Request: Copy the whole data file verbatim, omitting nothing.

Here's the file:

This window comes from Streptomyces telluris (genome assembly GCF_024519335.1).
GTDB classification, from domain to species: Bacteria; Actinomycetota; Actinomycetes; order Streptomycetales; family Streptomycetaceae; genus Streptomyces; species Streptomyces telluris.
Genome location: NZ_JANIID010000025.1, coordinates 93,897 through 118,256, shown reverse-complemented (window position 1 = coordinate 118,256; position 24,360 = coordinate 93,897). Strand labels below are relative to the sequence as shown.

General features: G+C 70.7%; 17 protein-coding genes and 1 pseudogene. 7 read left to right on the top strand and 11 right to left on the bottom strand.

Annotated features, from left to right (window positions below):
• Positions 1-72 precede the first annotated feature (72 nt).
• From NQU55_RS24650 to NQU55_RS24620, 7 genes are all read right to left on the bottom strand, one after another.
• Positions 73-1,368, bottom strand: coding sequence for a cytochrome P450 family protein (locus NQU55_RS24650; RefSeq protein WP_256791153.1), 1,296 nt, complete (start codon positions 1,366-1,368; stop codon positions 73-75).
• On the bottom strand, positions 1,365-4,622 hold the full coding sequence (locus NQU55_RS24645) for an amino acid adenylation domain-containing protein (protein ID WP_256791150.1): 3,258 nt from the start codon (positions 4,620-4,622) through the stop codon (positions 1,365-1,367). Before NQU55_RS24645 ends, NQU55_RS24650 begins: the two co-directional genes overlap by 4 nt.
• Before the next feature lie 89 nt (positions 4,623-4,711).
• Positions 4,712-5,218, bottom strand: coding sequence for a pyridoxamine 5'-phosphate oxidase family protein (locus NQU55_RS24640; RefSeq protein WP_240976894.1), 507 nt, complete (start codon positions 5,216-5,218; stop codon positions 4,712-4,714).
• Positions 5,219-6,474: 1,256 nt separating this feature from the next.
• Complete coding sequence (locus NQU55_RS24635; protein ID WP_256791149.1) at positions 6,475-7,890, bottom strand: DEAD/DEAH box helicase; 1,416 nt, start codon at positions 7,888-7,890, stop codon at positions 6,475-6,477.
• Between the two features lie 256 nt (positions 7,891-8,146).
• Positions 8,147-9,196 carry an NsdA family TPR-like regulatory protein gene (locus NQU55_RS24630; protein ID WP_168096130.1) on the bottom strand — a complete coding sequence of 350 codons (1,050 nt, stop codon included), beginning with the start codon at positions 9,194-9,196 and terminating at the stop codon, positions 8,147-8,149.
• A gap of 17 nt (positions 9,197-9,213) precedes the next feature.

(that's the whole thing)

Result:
This window comes from Streptomyces telluris (genome assembly GCF_024519335.1).
GTDB classification, from domain to species: Bacteria; Actinomycetota; Actinomycetes; order Streptomycetales; family Streptomycetaceae; genus Streptomyces; species Streptomyces telluris.
Genome location: NZ_JANIID010000025.1, coordinates 93,897 through 118,256, shown reverse-complemented (window position 1 = coordinate 118,256; position 24,360 = coordinate 93,897). Strand labels below are relative to the sequence as shown.

General features: G+C 70.7%; 17 protein-coding genes and 1 pseudogene. 7 read left to right on the top strand and 11 right to left on the bottom strand.

Annotated features, from left to right (window positions below):
• Positions 1-72 precede the first annotated feature (72 nt).
• From NQU55_RS24650 to NQU55_RS24620, 7 genes are all read right to left on the bottom strand, one after another.
• Positions 73-1,368, bottom strand: coding sequence for a cytochrome P450 family protein (locus NQU55_RS24650; RefSeq protein WP_256791153.1), 1,296 nt, complete (start codon positions 1,366-1,368; stop codon positions 73-75).
• On the bottom strand, positions 1,365-4,622 hold the full coding sequence (locus NQU55_RS24645) for an amino acid adenylation domain-containing protein (protein ID WP_256791150.1): 3,258 nt from the start codon (positions 4,620-4,622) through the stop codon (positions 1,365-1,367). Before NQU55_RS24645 ends, NQU55_RS24650 begins: the two co-directional genes overlap by 4 nt.
• Before the next feature lie 89 nt (positions 4,623-4,711).
• Positions 4,712-5,218, bottom strand: coding sequence for a pyridoxamine 5'-phosphate oxidase family protein (locus NQU55_RS24640; RefSeq protein WP_240976894.1), 507 nt, complete (start codon positions 5,216-5,218; stop codon positions 4,712-4,714).
• Positions 5,219-6,474: 1,256 nt separating this feature from the next.
• Complete coding sequence (locus NQU55_RS24635; protein ID WP_256791149.1) at positions 6,475-7,890, bottom strand: DEAD/DEAH box helicase; 1,416 nt, start codon at positions 7,888-7,890, stop codon at positions 6,475-6,477.
• Between the two features lie 256 nt (positions 7,891-8,146).
• Positions 8,147-9,196 carry an NsdA family TPR-like regulatory protein gene (locus NQU55_RS24630; protein ID WP_168096130.1) on the bottom strand — a complete coding sequence of 350 codons (1,050 nt, stop codon included), beginning with the start codon at positions 9,194-9,196 and terminating at the stop codon, positions 8,147-8,149.
• A gap of 17 nt (positions 9,197-9,213) precedes the next feature.